Tuesday, December 15, 2009

Skirting the Issue




I have not sent out a single card.  I hope to get at least a few out, but a few minutes ago I decided that it would be a good idea to drop by Tuesday Morning, Dollar Tree, or somewhere and purchase cards.  I am reining myself in before I start trying to make Christmas cards.  I am shutting that idea down right now.

When Pluto Boy and I were engaged, 25 years ago, I was deciding about a wedding dress right at Christmastime, so I ran my plans past Mama over the Christmas break.   We tried her dress, a white satin-and-lace that  had warmed to a champagne color over the 26 years since their wedding.  She had made it herself, ballet length, with a satin underdress and a full lace overdress, and a fairly simple style.  It went right to the floor on me, and the style suited, too.  Unfortunately, the lace dress did not do so well in cleaning.  So my next idea was a romantic notion of making my own dress, just like she did.

Mama spoke to me, and told me that she understood that I wanted to make my own dress; that it would be a nice idea, but (and here she spoke more emphatically), she said, "Don't make your own dress!"  She encouraged me to not take on that burden, while working fulltime, while living in a different state from the wedding.   It was good advice!  I think she foresaw me arriving 6 days before the wedding with a half-made dress (that is EXACTLY what would have happened!).  I took her advice, went to a couple of shops, landing at Laura Ashley to buy the perfect dress for me - the kind I would have made - all cotton, no lace, three-quarter-length sleeves.

All that is introduction, so you know the type of seamstress I am - and am not. This is actually a Christmastime post, after all.

(A quick note on the type of blogger I am and am not.  This post would be much more fun if I were to grab out wedding pictures and scan in Mama's dress and my dress, but it's just not happening tonight. But here is a picture from an earlier post.)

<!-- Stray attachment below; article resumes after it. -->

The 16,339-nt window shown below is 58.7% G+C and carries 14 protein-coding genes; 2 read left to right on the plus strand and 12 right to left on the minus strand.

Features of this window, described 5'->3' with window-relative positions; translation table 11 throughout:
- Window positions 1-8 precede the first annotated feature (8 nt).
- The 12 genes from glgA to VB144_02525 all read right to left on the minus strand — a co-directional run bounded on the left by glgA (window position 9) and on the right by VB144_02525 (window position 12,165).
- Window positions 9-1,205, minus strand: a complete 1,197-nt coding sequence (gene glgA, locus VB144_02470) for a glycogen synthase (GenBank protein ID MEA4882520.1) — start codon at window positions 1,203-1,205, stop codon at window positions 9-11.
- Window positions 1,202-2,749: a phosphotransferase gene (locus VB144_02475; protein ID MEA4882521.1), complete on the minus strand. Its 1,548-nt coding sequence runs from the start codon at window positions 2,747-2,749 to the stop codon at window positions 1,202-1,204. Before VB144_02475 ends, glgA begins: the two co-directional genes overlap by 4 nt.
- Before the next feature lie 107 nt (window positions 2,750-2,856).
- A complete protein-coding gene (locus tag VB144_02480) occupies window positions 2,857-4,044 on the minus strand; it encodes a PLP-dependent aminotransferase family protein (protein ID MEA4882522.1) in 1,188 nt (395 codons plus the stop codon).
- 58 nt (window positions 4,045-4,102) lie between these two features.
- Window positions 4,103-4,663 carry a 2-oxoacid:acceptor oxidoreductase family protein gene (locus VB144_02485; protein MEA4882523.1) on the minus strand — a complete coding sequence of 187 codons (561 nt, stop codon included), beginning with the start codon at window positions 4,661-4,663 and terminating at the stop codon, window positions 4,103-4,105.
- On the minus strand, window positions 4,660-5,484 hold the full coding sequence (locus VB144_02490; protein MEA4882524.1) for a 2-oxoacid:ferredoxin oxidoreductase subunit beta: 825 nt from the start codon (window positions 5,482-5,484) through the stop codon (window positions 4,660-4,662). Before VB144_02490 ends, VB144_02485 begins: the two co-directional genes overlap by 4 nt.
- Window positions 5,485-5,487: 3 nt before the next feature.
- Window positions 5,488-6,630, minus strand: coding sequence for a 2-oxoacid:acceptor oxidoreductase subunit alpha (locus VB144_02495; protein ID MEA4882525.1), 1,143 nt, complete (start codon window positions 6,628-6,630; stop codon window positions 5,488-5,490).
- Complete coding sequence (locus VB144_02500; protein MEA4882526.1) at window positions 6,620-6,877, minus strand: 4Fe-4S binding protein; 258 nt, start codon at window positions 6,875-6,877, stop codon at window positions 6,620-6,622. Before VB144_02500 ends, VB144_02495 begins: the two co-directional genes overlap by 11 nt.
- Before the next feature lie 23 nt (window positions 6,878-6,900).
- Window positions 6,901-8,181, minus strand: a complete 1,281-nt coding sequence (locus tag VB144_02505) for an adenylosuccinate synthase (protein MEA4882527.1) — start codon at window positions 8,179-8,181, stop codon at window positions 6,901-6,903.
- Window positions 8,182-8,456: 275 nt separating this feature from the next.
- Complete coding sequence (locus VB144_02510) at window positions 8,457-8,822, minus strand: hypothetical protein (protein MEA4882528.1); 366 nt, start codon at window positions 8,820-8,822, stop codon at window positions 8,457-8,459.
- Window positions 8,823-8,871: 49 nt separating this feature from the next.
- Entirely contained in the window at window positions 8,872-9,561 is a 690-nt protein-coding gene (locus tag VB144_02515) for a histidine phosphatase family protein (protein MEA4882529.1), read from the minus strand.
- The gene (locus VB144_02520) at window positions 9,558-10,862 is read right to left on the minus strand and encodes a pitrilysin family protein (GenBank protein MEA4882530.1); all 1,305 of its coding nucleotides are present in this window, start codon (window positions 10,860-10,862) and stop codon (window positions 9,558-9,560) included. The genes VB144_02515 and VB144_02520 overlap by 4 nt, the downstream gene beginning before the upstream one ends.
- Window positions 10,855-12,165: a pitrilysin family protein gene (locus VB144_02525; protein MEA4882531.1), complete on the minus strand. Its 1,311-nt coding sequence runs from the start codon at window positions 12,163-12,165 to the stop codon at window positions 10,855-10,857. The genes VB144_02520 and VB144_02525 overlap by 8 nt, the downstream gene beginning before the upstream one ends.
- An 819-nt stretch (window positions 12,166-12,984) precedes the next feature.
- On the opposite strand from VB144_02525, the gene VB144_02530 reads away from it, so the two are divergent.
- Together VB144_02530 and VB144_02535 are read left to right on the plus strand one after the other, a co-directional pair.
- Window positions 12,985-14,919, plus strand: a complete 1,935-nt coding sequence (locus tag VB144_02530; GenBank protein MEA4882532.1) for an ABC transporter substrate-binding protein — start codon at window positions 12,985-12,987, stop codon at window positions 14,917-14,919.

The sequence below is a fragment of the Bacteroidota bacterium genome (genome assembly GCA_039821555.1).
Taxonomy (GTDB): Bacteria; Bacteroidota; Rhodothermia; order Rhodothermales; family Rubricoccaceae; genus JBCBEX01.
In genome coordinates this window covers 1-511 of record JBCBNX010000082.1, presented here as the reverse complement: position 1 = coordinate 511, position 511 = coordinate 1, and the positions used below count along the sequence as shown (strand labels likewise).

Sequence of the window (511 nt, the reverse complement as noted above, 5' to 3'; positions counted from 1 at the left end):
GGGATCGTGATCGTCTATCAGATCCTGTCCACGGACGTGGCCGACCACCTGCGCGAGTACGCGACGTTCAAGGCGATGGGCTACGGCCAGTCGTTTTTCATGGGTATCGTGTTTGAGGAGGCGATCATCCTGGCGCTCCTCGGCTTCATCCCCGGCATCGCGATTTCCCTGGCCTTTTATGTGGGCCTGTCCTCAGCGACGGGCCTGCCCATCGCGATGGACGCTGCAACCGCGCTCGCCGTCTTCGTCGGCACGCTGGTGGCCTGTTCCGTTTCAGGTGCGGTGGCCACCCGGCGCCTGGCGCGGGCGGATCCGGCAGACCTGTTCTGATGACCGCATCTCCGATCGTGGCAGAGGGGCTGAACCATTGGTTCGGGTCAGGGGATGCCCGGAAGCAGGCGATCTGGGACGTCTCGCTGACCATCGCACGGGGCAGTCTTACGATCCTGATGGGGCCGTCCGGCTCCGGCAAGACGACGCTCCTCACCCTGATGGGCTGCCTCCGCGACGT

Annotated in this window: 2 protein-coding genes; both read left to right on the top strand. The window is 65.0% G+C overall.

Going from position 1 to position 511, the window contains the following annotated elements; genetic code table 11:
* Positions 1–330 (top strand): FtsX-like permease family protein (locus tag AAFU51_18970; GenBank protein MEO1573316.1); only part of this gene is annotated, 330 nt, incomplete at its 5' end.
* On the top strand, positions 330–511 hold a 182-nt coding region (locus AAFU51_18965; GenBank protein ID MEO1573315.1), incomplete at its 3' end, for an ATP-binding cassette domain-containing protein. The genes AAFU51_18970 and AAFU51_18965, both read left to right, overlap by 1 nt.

Years and years ago, I made a reversible tree skirt.




It took yards and yards of fabric.  I sewed and sewed.




And then, I ironed on little pieces of fabric to make poinsettias.



I ironed and ironed.  I ironed on 18 little pieces per gore.  10 gores.  (Actually there are 12, but only 10 have poinsettias.  I rebelled against ironing on the last 36 pieces. That's the kind of crafter I am, and am not.)



 I learned (in case I had any doubts) that I am just not into doing much attaching of little pieces of fabric over the top of other little pieces of fabric.  I like to sew, but my patience for applique or applique-type things is limited.  So now when I see something I like, like this argyle ornament, I really think about whether I want to do it.  (The answer is no - I'm going to just enjoy seeing it on my screen.)   It occurred to me at the time that this skirt would look beautiful if I sewed down the pieces I had painstakingly ironed on, but I have never looked back.  I'm glad I did it, but IF I were to ever make another treeskirt, I would simply pick 2 VERY BIG pieces of beautiful Christmas cloth and not add any embellishment, like this one.

4 comments:

Life At Camellia Cottage said...

Oh boy! I can so totally relate! I've learned long ago when to start, and when not to start big projects. And they rarely get finished anyway. That's why I like making cards one at a time. They don't take very long to make, and they are done!

Love the tree skirt, though! Becky

ScienceGeek said...

I like this post. I think you are wise to "reign yourself in". I find myself doing that too this year. In the past, I have made homemade Christmas cards, made bags of edible goodies for friends and neighbors, made homemade ornaments, etc. But it ends up becoming more of a chore than a blessing, and that's not how I want to feel during this season. I'm trying so hard to let go of some of my expectations of what a "perfect" Christmas should be and be real about what's important. I know that having a stress-free Mommy who is available for spontaneous hugs and cuddles, board games, and Christmas shows is much more desirable to my kids than the alternative.

I read a quote that I enjoy that I am reminded of when I read your post. It is from Goethe, and I love it but can't put my finger on it right now. I'll continue to look for it and post it when I find it.

ScienceGeek said...

The quote from Goethe that I was referring to is, "The things that matter most must never be at the mercy of things that matter least". I think it's a good motto.

K-Sue said...

That is a good quote, SG!

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